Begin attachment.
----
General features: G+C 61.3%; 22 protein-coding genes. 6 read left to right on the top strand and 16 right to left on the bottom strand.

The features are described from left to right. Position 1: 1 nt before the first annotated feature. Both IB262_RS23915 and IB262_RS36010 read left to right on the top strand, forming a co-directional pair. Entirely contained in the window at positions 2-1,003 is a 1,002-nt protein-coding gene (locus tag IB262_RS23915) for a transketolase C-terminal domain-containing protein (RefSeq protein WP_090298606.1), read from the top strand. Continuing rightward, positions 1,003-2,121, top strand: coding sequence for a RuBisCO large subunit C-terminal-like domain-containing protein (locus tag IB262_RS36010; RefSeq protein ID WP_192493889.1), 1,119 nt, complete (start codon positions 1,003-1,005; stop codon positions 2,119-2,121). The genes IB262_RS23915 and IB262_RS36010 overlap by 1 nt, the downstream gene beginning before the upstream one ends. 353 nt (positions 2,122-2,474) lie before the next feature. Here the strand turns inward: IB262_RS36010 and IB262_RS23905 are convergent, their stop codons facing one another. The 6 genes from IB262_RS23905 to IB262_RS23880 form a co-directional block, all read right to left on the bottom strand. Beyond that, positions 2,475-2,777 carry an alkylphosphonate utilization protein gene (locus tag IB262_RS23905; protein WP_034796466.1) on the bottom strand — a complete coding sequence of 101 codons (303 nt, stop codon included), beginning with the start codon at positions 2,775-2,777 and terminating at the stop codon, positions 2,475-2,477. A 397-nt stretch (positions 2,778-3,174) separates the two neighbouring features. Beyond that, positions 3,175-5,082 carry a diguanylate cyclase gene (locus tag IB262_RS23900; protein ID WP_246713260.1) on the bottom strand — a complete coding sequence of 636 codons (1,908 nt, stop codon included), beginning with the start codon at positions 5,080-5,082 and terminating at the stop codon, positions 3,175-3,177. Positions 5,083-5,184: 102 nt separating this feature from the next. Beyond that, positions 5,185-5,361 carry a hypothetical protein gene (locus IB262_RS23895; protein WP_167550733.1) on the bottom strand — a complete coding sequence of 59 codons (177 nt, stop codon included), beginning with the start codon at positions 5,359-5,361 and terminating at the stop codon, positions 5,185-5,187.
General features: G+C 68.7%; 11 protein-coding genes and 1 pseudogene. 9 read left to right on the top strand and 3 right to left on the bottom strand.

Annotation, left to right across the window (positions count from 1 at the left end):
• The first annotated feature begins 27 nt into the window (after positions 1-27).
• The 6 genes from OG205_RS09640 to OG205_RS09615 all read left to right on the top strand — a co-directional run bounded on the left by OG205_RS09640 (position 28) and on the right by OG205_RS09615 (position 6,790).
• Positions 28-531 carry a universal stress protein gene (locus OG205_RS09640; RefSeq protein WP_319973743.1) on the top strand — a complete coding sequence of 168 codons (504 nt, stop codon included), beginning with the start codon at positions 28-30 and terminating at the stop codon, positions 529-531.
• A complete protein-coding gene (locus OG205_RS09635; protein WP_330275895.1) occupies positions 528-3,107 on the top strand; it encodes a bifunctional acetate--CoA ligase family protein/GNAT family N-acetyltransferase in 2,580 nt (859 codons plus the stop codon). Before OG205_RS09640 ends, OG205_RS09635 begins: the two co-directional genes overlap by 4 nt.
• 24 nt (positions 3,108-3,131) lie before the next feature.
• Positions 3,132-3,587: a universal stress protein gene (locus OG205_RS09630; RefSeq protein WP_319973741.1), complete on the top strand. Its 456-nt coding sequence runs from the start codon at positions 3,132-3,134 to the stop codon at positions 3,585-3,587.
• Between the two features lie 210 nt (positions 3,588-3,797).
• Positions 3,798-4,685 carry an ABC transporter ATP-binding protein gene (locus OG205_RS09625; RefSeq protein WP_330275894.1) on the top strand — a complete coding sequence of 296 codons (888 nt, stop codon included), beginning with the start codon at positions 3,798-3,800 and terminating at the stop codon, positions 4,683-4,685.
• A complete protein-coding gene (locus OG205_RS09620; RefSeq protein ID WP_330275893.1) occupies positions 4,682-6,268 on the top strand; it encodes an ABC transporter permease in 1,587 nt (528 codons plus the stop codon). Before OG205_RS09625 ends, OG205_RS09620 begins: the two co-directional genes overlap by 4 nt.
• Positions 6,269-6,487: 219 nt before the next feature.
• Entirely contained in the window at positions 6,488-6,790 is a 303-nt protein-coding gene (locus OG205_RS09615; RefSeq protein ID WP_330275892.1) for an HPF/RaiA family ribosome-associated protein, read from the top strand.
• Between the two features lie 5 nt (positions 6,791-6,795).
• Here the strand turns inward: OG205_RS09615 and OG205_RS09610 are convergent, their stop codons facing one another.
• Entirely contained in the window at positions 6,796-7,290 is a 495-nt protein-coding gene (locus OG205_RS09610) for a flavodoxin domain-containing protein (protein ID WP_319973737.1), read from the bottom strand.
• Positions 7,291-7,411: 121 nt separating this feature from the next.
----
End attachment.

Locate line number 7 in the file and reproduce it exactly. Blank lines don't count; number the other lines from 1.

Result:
• Positions 28-531 carry a universal stress protein gene (locus OG205_RS09640; RefSeq protein WP_319973743.1) on the top strand — a complete coding sequence of 168 codons (504 nt, stop codon included), beginning with the start codon at positions 28-30 and terminating at the stop codon, positions 529-531.